Blessing and Curse PDF Print
Articles - Blessing
Written by Rev. Charles Wesley. K. M   

The second act after the creation of living creatures by Yahweh was blessing.  He blessed the living creatures and the human beings to be ‘fruitful and multiply’, and hence ‘blessing’ became an important matter from the creation narrative itself. But this blessing was turned into curse with the transgression of Adam and Eve in the Garden of Eden.



The word ‘blessing’ comes from a Hebrew root  brk’, which originally has two different meanings in the Old Testament. One is “to kneel” (Ps.95:6; 2Ch.6:13) and the other word is ‘blessed’. The word ‘blessing’ (beraka) is used in more of a materialistic sense. The verb ‘to bless’ admits a very wide range of usage from the commonplace greeting addressed to a stranger on the street. The participle ‘blessed’ (baruk) is the strongest of all the words of blessing. It makes up the centre of the typical formula of Israelite blessing. 

In the patriarchal narratives, having many descendants was a blessing. That means the power of fertility is considered to be blessing (Gen.1:22,28). Jacob took over the blessing of Esau (Gen.27:36). Here the blessing was understood as acquiring of the birthright of the brother (the blessing belonged only to the elder brother to whom the younger was to be a subordinate). Later the blessing was given to Jacob in the form of change of name. The saving activity of God is considered to be the blessing in the book of Exodus to Numbers. In the book of Deuteronomy obedience was the way to blessing. So far the blessing was considered to be a freewill of God without any condition, but in Deuteronomy blessing was given under some condition. 

In addition to this, the theology of blessing was centred upon two other institutions like Kingship and temple. The king of Israel was considered to be a mediator of blessing between God and people. Both kingship and blessing is universal. The well-being and the greatness of the people is represented by the kingship and this is viewed as an effect of God’s blessing. And also the temple is the place where blessing is passed to the people and to the nation. Solomon’s prayer at the dedication of the temple (1Ki.8) is a magnificent and profound combining of the theology of blessing inherent in the temple with the theology of salvation that developed in the history of God’s activities with his people. After the building of the temple blessing was considered to be a sacrament.  At the end of every sacrificial act the priestly blessing was given to people (Lev.9:22-23). The people those who come to the temple receive the blessing for their house, family and for their work. In the Book of Psalms blessing is understood as something that is acquired through worship. The prophetic books deals very less with the blessing act of Yahweh rather it deals about the saving act of Yahweh. “The promise of blessing has now been combined with the promise of Israel’s return back to her country”.  In the Apocalyptic literature blessing is the act of future salvation. In the act of creation God blesses all animals and human beings like that in the eschaton He will bless the same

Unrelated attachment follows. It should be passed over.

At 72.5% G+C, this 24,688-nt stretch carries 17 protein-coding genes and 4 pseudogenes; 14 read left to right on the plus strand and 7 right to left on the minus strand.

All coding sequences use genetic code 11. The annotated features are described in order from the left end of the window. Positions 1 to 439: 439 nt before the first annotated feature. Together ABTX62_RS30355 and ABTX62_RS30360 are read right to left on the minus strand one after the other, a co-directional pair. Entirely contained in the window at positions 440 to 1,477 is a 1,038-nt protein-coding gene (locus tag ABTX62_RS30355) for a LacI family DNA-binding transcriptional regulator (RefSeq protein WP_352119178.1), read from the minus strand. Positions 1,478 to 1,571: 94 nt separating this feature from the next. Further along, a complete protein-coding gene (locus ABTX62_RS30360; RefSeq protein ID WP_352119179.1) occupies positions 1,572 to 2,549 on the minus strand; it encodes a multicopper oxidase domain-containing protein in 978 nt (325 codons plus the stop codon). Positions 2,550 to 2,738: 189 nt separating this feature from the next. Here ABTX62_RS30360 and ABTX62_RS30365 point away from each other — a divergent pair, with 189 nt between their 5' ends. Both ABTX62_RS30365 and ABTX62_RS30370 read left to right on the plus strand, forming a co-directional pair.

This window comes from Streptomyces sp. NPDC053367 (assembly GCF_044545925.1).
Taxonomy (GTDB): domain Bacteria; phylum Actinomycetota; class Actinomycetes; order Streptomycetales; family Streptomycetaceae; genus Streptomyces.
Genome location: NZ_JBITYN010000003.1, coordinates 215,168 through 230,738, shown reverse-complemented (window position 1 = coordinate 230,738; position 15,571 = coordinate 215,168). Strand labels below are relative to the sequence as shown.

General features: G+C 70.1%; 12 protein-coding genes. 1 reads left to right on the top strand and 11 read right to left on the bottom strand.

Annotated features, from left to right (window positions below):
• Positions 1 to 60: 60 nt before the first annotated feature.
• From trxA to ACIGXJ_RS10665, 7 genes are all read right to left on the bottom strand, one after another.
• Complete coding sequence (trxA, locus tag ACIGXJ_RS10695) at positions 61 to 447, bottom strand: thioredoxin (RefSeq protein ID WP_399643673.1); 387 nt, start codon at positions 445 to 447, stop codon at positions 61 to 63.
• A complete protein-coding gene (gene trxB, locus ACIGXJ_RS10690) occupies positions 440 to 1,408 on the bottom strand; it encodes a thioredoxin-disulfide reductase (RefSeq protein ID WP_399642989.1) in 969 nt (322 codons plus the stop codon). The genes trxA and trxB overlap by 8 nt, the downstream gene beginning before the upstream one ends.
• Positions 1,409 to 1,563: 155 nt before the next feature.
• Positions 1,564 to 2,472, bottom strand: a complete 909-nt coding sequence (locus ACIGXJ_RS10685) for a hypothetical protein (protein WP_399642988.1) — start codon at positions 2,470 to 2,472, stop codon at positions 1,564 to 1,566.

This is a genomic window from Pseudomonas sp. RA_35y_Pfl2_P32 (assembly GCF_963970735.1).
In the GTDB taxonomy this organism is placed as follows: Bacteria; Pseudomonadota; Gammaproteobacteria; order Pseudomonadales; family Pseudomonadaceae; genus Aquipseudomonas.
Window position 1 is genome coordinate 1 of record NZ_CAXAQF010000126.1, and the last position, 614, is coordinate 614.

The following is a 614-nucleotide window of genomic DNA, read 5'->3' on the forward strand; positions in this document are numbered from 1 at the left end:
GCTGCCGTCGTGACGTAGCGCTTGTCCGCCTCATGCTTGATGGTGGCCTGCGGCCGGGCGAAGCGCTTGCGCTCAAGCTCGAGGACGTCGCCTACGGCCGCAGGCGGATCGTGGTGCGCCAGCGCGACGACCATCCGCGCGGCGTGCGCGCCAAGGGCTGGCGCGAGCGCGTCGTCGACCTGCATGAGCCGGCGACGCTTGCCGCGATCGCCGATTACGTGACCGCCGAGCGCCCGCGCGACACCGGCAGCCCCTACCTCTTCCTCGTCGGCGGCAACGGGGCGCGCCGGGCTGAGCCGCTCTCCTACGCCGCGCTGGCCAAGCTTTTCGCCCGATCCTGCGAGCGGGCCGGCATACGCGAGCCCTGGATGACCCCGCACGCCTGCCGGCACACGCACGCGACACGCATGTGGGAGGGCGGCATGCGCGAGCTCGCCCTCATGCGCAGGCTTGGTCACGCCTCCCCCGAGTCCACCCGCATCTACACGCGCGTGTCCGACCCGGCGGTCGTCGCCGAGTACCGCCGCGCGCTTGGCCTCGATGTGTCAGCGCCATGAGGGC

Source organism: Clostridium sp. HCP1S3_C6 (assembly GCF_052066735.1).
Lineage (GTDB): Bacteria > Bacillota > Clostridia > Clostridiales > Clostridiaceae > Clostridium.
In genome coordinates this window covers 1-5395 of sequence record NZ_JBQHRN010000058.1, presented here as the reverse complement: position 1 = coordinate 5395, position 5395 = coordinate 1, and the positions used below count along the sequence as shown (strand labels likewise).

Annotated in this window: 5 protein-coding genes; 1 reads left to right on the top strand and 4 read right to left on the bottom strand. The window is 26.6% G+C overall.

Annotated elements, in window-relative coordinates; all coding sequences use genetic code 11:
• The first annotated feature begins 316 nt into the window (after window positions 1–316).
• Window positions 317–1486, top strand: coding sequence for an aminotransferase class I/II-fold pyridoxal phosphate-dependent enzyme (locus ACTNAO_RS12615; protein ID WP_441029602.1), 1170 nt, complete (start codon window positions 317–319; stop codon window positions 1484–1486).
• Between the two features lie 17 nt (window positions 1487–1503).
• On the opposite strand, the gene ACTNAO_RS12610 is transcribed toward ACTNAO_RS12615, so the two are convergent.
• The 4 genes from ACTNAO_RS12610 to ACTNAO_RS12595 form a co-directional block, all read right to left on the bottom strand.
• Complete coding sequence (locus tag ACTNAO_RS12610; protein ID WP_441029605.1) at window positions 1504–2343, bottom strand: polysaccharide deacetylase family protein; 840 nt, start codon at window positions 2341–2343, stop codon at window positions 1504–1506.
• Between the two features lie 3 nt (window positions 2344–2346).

The Hebrew root for the word curse is ‘rr.  Apart from this root there are two verb derivatives of the roots alah and qalal alah denoting conditional curses and qala is used for curses against personal enemies and for blasphemies against God and the king.  

The usage and meaning of curse can be understood by using ‘arur-formula. The pronouncement of ‘Cursed thou art/are they’ is to keep oneself apart from the suspicious misbehavior of a person and from his/her action.  In the Old Testament wherever this type of curse is uttered that person is secluded from the community relationship (Gen.3:14-17, 4:11). ‘Conditional Curse’ was used to discourage someone from breaking the rules or any commonly accepted responsibility and was pronounced to separate someone from the community life (Judg.21:18; 1Sam.14:24). ‘Cursed be anyone who’ was used to defend social and national regulations which deals with breaking the covenant made between God and Israel (Deut.27:16-25). Then there was the ‘Indirect Curse’ which was pronounced, not towards the person but towards their unwanted acts, e.g. the anger of Simeon and Levi was cursed (Gen.49:7). 


In the Old Testament blessing and curse are not parallel to each other.  Both have their own importance. Blessing is considered to be an activity of Yahweh, the God of Israel and curse has no relation with the work of Yahweh. We can see many references for blessing as the activity of Yahweh and not as curse. Instead of Yahweh’s curse, Old Testament talks about Yahweh’s judgment and punishment. Blessing is almost always attributed to God or closely connected with him and therefore one can only have blessing in harmony with him. 

Copyright © May 2010 Charles Wesley 

Author: Rev. Charles Wesley. K. M. is an ordained minister of CSI- Medak Diocese.

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